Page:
I don’t know if it is all to say that selinux is enabled, searching for selinux on the support site doesn’t give any result.

  • etbe

    paolo: If you want to use SE Linux then you should be able to just follow your distribution’s methods for enabling it. Edit /etc/selinux/config appropriately, touch /.autorelabel and reboot if it’s already installed.

  • Using pv-grub on linode is not particularly hard. I think it took me half an hour the first time to configure it to boot a distro packaged kernel. Most of this time was spent finding the right kernel package to install for amd64 DomU (answer: linux-image-2.6-amd64)
    When compared to the many hours I spent on slicehost checking to see if they had patched the exploit of the day yet; whining to them that they needed to patch the exploit of the day, or working around the exploit of the day, the small overhead in converting to a distro managed kernel is more than justified. SE Linux or not.

  • Michael Goetze

    “If for the sake of discussion we assume that 5% of sysadmins who are making purchasing decisions regarding virtual servers really want to have SE Linux support…”

    For the sake of what sort of discussion? :-) Because as an employee of a hosting company I am sure it is much, much lower. I’ve only supported customers with at least a dedicated server, but in that time I only ever encountered SELinux once – a semiknowledgable customer had decided SELinux sounded good and turned it on, then made their system unbootable by creating a new file in /tmp and then moving it to /etc/fstab. And I’ve heard quite a few questions that our sales dept. couldn’t answer themselves and none of them involved SELinux.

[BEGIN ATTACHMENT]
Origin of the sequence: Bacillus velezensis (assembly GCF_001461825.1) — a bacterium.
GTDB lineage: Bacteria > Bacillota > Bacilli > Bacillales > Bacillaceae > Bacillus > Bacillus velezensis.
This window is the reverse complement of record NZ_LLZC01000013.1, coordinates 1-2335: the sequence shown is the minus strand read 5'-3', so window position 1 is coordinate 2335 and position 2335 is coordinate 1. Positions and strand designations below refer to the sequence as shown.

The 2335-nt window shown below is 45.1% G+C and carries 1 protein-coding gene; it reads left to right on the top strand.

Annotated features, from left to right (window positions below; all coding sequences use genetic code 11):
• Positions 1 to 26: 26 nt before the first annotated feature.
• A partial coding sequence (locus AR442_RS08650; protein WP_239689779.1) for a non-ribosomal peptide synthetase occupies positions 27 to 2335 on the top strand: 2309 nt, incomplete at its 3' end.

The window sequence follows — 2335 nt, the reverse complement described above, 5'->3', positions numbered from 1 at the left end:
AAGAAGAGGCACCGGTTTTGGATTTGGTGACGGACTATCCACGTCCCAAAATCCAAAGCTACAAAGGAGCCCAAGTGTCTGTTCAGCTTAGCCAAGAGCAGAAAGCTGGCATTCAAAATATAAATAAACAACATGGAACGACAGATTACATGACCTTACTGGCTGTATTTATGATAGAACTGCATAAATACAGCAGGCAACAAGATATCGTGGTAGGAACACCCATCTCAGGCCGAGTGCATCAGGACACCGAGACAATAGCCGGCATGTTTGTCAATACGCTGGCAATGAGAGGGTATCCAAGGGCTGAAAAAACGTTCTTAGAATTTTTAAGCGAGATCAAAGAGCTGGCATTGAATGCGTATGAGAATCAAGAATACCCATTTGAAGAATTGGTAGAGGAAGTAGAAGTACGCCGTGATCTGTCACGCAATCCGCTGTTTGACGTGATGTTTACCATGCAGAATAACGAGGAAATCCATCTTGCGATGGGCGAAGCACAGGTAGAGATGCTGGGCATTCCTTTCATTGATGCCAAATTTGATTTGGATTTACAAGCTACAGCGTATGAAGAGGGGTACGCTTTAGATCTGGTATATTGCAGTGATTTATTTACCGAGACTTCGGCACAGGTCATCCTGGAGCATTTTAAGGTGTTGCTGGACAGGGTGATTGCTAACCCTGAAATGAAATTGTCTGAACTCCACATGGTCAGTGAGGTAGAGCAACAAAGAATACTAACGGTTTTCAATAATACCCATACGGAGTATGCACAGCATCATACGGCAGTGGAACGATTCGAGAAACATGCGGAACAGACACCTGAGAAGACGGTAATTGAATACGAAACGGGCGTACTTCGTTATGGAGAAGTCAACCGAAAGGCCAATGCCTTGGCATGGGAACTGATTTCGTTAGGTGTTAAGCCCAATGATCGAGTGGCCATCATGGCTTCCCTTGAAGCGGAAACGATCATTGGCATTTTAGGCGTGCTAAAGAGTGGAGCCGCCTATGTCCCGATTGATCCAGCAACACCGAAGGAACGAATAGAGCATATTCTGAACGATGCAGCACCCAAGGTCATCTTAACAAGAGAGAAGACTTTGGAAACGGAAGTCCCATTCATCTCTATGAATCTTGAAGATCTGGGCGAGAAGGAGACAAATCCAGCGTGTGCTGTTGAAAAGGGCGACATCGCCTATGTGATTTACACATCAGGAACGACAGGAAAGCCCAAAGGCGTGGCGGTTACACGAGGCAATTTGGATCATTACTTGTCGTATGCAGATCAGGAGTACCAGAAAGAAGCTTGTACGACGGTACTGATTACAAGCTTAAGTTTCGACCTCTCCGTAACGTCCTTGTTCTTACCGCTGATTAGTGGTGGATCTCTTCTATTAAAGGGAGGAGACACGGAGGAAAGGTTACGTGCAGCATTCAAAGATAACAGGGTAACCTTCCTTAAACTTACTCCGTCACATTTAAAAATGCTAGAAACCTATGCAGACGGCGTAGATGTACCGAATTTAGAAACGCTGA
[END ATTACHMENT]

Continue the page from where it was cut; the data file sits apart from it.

(And there is a reasonable chance that if anyone else had run into an SELinux problem they might have asked me, as I am one of only two employees who aced their RHCE. ;) )

  • Craconia

    Hey thanks for the post! I asked because my current provider uses Virtuozzo and they told me they didn’t support it so I was curious on how things were on XEN (since I have never used it).

    Regarding SELinux and support..well..many of these VPS providers, they usually have their “unmanaged plan” (their cheapeast) so I don’t see why they shouldn’t enable SELinux as in the end, if you’re on a “unmanaged plan”…you are on your own.

    Regards,
    Craconia

  • Uli

    @russel: You gotta mail from us.

  • sent to Rusty on June 28 …
    > If anyone knows of a virtual hosting company that runs Xen or KVM virtual
    > machines with SE Linux support then please let me know, I.ll write a blog
    > post comparing such companies if there are some.
    umm — I would be embarrassed to be a hosting provider which did NOT enable SElinux
    Please feel free to set up a ‘comp’ account at:
    http://www.pmman.com/signup/
    at the green arrow. Use the [please do not repeat this] ‘Offer Code’ of: …
    The initial deployment includes a SElinux relabelling phase, and one can reorder it as needed, of course. [We deliver enabled and run under SElinux when we deploy the instance; the customer can thereafter disable it, although I cannot imagine why …]
    Have fun
    — Russ herrold

  • Hi Russell,

    We’re using KVM at Tilaa, and allow you to run the kernel of your choice.
    You can give it a try for 14 days, if you’re not satisfied we’ll refund your money, no questions asked.